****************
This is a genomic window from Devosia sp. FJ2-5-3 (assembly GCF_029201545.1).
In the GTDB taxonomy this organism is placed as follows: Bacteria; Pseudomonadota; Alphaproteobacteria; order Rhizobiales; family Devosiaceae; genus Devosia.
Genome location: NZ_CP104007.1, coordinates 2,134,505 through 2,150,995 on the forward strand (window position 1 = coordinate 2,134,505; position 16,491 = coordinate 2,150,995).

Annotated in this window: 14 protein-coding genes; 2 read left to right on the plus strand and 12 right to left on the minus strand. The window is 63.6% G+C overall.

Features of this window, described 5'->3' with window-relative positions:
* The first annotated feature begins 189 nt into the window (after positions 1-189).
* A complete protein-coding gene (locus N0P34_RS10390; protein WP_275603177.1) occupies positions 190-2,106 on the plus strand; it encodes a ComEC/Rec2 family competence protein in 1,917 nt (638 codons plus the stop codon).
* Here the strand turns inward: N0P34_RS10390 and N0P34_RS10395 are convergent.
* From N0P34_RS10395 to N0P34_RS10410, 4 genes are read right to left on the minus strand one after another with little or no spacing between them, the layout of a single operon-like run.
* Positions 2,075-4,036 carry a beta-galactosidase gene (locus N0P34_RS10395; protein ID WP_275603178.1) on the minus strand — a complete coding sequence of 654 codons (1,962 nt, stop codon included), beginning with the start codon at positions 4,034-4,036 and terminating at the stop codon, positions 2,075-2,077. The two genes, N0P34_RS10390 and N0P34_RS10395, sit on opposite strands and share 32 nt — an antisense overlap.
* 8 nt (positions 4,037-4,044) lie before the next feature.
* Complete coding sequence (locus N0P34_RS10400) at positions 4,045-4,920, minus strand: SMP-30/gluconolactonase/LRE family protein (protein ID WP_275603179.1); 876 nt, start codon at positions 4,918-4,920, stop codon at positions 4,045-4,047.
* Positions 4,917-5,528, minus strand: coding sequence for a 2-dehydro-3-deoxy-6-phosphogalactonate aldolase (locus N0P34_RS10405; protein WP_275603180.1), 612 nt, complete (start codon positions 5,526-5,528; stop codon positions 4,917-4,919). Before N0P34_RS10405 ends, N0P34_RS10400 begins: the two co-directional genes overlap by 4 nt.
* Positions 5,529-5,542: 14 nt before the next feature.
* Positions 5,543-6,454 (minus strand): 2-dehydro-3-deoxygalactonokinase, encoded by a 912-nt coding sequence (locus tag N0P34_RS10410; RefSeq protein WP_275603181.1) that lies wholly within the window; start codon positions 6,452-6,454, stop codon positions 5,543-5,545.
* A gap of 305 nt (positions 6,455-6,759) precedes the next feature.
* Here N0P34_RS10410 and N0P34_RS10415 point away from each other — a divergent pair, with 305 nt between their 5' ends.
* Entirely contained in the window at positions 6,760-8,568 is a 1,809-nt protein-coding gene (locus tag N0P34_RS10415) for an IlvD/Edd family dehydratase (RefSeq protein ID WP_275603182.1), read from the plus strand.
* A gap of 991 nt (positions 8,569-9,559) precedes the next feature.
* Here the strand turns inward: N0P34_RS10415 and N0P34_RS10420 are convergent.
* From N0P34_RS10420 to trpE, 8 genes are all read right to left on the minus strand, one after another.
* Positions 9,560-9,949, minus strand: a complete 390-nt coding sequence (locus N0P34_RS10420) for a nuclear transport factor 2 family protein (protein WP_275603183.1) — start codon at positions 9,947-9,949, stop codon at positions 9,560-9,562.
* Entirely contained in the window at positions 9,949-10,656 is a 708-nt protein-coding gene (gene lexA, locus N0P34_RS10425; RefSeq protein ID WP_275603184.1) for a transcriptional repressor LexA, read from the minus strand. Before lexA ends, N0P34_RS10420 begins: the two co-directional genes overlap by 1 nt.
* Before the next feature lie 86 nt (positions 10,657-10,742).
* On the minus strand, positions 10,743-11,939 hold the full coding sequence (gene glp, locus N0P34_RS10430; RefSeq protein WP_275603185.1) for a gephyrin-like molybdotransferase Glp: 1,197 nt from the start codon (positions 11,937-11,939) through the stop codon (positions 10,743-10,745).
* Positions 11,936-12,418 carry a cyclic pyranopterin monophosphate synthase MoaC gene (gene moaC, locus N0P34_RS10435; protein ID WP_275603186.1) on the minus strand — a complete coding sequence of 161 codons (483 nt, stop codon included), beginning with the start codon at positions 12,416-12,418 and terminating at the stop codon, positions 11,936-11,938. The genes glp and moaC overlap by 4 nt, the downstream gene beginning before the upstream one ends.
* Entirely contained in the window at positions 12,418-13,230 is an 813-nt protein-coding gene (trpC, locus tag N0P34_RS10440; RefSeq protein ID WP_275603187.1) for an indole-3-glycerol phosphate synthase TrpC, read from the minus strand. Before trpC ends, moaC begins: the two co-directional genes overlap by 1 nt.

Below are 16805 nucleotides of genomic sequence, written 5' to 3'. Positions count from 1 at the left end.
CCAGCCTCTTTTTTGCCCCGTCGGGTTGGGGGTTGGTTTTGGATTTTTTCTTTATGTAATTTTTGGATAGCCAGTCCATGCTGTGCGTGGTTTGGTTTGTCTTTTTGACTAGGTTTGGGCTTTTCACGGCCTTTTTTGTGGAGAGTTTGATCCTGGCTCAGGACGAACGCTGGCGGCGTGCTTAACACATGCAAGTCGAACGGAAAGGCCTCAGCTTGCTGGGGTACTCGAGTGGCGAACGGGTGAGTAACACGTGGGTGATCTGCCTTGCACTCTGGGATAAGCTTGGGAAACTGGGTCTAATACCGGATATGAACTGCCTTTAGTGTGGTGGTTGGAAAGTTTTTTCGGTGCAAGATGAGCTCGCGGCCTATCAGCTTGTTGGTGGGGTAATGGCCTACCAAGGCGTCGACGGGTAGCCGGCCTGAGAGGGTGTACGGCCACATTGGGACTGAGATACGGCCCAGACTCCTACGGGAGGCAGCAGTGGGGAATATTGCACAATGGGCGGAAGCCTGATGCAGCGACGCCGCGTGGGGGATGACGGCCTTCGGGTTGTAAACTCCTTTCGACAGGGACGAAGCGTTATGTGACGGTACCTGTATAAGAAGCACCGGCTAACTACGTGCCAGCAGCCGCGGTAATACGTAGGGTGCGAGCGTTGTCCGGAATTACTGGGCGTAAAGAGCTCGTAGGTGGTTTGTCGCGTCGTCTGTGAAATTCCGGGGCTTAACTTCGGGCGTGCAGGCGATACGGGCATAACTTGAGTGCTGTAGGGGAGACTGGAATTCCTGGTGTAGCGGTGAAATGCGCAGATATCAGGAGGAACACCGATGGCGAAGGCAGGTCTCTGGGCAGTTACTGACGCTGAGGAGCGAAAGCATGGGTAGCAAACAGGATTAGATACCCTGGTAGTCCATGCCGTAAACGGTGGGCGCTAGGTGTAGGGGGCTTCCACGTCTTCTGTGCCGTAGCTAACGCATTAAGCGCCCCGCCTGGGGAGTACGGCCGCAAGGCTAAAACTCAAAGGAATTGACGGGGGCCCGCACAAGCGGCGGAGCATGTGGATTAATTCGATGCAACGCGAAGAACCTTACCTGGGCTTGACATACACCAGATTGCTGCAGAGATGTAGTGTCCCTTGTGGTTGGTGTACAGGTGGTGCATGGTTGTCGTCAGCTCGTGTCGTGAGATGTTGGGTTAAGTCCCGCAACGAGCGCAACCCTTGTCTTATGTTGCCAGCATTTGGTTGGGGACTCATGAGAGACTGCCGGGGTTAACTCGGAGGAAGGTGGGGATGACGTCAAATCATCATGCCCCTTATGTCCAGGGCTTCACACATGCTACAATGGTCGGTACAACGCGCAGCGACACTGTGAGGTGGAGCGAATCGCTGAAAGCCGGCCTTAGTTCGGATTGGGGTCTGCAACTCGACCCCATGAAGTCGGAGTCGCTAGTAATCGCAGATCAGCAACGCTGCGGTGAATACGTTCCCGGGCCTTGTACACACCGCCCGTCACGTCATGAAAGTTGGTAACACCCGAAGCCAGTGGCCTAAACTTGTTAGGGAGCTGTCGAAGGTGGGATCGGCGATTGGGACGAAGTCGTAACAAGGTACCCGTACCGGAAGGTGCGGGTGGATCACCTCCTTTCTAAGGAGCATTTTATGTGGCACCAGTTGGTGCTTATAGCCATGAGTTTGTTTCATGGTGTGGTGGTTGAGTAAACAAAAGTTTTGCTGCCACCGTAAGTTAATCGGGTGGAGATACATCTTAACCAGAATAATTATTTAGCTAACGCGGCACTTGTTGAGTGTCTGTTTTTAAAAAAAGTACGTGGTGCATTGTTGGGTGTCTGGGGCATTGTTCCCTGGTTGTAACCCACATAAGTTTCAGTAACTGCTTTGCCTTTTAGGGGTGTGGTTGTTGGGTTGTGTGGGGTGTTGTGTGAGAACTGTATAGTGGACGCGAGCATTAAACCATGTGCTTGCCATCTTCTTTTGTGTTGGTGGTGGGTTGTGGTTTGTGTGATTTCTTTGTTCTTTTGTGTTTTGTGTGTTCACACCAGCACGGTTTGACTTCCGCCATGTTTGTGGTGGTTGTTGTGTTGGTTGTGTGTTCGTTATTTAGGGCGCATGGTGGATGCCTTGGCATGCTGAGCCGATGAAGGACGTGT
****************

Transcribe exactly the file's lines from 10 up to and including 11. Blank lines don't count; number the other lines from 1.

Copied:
* Positions 2,075-4,036 carry a beta-galactosidase gene (locus N0P34_RS10395; protein ID WP_275603178.1) on the minus strand — a complete coding sequence of 654 codons (1,962 nt, stop codon included), beginning with the start codon at positions 4,034-4,036 and terminating at the stop codon, positions 2,075-2,077. The two genes, N0P34_RS10390 and N0P34_RS10395, sit on opposite strands and share 32 nt — an antisense overlap.
* 8 nt (positions 4,037-4,044) lie before the next feature.